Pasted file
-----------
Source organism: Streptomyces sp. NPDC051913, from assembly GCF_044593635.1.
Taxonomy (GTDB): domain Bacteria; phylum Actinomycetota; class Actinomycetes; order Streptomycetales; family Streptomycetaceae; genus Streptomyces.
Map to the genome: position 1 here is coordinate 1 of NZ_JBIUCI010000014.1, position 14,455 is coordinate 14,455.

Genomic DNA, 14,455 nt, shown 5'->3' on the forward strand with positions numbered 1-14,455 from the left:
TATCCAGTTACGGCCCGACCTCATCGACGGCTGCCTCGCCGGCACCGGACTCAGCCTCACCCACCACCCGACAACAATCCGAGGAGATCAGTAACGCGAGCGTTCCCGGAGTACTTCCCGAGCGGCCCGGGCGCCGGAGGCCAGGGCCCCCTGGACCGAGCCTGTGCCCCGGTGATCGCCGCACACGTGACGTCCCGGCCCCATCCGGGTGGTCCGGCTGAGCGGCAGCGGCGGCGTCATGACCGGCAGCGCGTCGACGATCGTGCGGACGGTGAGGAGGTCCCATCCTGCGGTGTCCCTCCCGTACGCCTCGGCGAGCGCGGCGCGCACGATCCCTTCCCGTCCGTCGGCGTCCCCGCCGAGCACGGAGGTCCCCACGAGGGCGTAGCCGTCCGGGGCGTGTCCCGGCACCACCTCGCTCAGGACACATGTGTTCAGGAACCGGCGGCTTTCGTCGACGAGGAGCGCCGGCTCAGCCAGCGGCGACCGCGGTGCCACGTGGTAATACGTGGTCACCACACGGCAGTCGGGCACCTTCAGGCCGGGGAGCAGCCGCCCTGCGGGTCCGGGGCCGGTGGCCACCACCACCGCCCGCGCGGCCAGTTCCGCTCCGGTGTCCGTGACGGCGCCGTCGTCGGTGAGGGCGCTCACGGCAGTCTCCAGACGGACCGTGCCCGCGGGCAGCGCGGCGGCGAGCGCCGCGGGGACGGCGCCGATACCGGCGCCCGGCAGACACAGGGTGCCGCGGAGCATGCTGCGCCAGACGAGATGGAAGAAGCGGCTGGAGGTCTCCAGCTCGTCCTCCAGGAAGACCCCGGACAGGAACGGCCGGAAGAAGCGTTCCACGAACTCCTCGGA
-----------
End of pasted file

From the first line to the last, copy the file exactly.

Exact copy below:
Source organism: Streptomyces sp. NPDC051913, from assembly GCF_044593635.1.
Taxonomy (GTDB): domain Bacteria; phylum Actinomycetota; class Actinomycetes; order Streptomycetales; family Streptomycetaceae; genus Streptomyces.
Map to the genome: position 1 here is coordinate 1 of NZ_JBIUCI010000014.1, position 14,455 is coordinate 14,455.

Genomic DNA, 14,455 nt, shown 5'->3' on the forward strand with positions numbered 1-14,455 from the left:
TATCCAGTTACGGCCCGACCTCATCGACGGCTGCCTCGCCGGCACCGGACTCAGCCTCACCCACCACCCGACAACAATCCGAGGAGATCAGTAACGCGAGCGTTCCCGGAGTACTTCCCGAGCGGCCCGGGCGCCGGAGGCCAGGGCCCCCTGGACCGAGCCTGTGCCCCGGTGATCGCCGCACACGTGACGTCCCGGCCCCATCCGGGTGGTCCGGCTGAGCGGCAGCGGCGGCGTCATGACCGGCAGCGCGTCGACGATCGTGCGGACGGTGAGGAGGTCCCATCCTGCGGTGTCCCTCCCGTACGCCTCGGCGAGCGCGGCGCGCACGATCCCTTCCCGTCCGTCGGCGTCCCCGCCGAGCACGGAGGTCCCCACGAGGGCGTAGCCGTCCGGGGCGTGTCCCGGCACCACCTCGCTCAGGACACATGTGTTCAGGAACCGGCGGCTTTCGTCGACGAGGAGCGCCGGCTCAGCCAGCGGCGACCGCGGTGCCACGTGGTAATACGTGGTCACCACACGGCAGTCGGGCACCTTCAGGCCGGGGAGCAGCCGCCCTGCGGGTCCGGGGCCGGTGGCCACCACCACCGCCCGCGCGGCCAGTTCCGCTCCGGTGTCCGTGACGGCGCCGTCGTCGGTGAGGGCGCTCACGGCAGTCTCCAGACGGACCGTGCCCGCGGGCAGCGCGGCGGCGAGCGCCGCGGGGACGGCGCCGATACCGGCGCCCGGCAGACACAGGGTGCCGCGGAGCATGCTGCGCCAGACGAGATGGAAGAAGCGGCTGGAGGTCTCCAGCTCGTCCTCCAGGAAGACCCCGGACAGGAACGGCCGGAAGAAGCGTTCCACGAACTCCTCGGA